Early in my battle with atrial fib my heartrate could go as high as 200 sporadic beats per minute. Doctors tried anti-arrhythmia drugs, none of which worked. Some caused more AFib, some had side effects causing joint pain or flu-like symptoms. My only protection against stroke was the blood thinner warfarin.
I asked my electrophysiologist, “Why not a pacemaker? Wouldn’t that make the rapid heartbeat slow down and regulate the heart?”
A pacemaker only adjusts the heart rate when it’s too slow, not when it is too fast. Most people don’t know that. I didn’t.
Two adjustments occurred to previous statements:
- When an anti-arrhythmia drug was found to work for me, it did lower my heartrate, not only when I was experiencing atrial fib, but all of the time. So, my resting rate went from 52 beats per minute to 40. I was tired most of the time, but probably safer.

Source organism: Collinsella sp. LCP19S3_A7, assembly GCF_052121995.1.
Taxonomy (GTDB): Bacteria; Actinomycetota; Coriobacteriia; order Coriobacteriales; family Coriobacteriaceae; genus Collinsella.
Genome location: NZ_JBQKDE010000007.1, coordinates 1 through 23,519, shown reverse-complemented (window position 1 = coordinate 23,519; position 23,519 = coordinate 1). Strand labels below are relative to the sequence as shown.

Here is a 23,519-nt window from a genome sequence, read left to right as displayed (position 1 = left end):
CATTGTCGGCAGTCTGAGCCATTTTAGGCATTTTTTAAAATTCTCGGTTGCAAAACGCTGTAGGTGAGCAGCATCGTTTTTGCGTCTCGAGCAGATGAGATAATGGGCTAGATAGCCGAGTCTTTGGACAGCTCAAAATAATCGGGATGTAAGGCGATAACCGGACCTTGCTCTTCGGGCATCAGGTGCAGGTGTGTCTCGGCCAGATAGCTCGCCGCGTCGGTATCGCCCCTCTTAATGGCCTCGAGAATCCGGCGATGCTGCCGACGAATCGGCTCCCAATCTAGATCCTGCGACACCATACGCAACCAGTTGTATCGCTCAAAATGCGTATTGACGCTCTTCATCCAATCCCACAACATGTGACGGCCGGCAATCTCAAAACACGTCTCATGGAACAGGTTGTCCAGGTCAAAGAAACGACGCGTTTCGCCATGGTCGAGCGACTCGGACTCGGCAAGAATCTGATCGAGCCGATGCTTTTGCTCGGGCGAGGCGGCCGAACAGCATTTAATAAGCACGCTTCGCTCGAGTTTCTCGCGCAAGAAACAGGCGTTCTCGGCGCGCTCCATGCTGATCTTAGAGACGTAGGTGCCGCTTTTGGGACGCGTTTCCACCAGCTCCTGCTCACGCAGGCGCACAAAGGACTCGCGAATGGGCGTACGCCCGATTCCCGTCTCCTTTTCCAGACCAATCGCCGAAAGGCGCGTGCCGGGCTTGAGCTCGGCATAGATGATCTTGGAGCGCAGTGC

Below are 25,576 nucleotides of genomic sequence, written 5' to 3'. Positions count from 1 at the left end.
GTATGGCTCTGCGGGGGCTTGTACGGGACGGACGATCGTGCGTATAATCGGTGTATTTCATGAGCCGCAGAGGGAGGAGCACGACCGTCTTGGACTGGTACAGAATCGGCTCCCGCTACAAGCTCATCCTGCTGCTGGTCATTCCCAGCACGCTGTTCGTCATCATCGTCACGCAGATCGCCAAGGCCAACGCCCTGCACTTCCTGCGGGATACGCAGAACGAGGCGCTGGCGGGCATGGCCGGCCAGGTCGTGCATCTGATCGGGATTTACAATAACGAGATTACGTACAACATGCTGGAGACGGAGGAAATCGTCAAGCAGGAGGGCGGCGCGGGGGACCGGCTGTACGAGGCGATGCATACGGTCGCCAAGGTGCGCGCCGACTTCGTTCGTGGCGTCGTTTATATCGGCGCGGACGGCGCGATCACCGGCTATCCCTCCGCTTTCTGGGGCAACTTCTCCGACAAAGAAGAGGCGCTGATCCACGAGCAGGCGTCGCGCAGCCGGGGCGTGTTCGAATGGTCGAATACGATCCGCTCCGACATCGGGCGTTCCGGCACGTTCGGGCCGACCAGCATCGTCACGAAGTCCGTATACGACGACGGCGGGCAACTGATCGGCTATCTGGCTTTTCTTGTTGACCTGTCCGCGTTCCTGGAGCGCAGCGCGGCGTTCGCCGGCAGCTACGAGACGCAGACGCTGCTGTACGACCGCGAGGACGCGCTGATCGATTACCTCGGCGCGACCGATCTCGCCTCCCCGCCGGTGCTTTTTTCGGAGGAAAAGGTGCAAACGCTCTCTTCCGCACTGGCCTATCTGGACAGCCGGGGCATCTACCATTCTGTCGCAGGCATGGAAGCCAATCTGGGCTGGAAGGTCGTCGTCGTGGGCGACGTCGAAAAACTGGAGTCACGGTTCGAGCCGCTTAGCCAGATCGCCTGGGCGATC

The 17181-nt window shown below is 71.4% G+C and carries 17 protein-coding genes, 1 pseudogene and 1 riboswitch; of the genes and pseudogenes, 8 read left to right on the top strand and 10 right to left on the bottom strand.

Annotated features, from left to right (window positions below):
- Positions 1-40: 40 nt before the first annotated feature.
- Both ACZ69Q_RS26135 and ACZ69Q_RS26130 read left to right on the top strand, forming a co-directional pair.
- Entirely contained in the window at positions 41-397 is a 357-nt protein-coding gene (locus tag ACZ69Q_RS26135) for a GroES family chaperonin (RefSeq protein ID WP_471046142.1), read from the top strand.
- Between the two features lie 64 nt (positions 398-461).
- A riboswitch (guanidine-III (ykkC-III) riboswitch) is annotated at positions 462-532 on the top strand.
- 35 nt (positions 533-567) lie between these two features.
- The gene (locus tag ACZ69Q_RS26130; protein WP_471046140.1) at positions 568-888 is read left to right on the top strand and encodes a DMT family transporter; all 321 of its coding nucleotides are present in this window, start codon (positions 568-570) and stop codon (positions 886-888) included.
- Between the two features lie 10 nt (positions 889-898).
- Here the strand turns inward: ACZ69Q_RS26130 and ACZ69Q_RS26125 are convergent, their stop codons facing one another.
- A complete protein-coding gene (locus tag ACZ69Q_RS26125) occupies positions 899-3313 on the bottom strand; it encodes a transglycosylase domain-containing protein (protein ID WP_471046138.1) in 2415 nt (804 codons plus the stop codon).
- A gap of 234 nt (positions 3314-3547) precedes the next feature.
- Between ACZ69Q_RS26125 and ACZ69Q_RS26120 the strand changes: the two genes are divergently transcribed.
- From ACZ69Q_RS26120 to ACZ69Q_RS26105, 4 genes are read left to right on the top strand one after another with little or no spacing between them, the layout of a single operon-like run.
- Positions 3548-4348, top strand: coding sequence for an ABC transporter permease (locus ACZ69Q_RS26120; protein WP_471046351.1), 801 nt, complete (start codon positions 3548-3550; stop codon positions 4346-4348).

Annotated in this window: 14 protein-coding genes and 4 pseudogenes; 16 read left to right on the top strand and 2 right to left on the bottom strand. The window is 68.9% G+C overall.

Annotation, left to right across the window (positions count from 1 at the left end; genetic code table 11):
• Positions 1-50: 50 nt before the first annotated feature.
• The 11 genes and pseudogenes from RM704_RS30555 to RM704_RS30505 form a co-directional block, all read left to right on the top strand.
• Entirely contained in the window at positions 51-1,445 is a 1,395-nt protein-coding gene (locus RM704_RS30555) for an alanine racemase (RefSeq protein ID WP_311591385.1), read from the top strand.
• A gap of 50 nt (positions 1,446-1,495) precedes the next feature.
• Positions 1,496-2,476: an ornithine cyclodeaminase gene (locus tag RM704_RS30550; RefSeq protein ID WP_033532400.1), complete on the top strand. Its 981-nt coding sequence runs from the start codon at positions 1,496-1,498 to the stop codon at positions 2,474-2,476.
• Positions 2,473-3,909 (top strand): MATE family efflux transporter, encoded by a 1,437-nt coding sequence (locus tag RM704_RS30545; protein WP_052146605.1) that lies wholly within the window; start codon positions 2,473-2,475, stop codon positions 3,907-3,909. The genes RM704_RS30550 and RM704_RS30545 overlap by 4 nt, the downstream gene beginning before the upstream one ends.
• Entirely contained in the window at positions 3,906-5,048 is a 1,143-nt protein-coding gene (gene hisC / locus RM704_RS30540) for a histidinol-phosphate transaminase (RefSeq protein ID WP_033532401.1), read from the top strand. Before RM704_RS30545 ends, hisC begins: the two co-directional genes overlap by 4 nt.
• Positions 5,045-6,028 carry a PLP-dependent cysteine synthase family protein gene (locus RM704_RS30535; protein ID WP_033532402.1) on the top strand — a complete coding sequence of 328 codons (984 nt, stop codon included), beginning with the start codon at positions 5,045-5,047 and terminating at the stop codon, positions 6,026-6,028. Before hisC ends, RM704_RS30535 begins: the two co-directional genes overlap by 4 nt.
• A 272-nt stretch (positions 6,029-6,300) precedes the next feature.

- The pacemaker can go faster than its setting rate during exercise. My pacemaker is set at a resting rate of 60 beats per minute. It never goes lower. Since the cardiac ablation my heart rate only goes higher as I increase my level of activity. After a few minutes on the treadmill or the bike, it’s likely to go up to 100 steady beats until the exercise ends and my pulse goes back to a resting rate. It’s the amazing technology of today’s pacemakers.
Read next week’s blog for more about pacemakers and how I came to have 3 of them.
Learn more from my memoir IN A HEARTBEAT: The Ups & Downs of Life with Atrial Fib
In a Heartbeat is available on Amazon in paperback and Kindle formats.
The book is also available at Barnes & Noble as a paperback and Nook book.
Digital versions are available on Kobo and iTunes.
Soon available as audio book.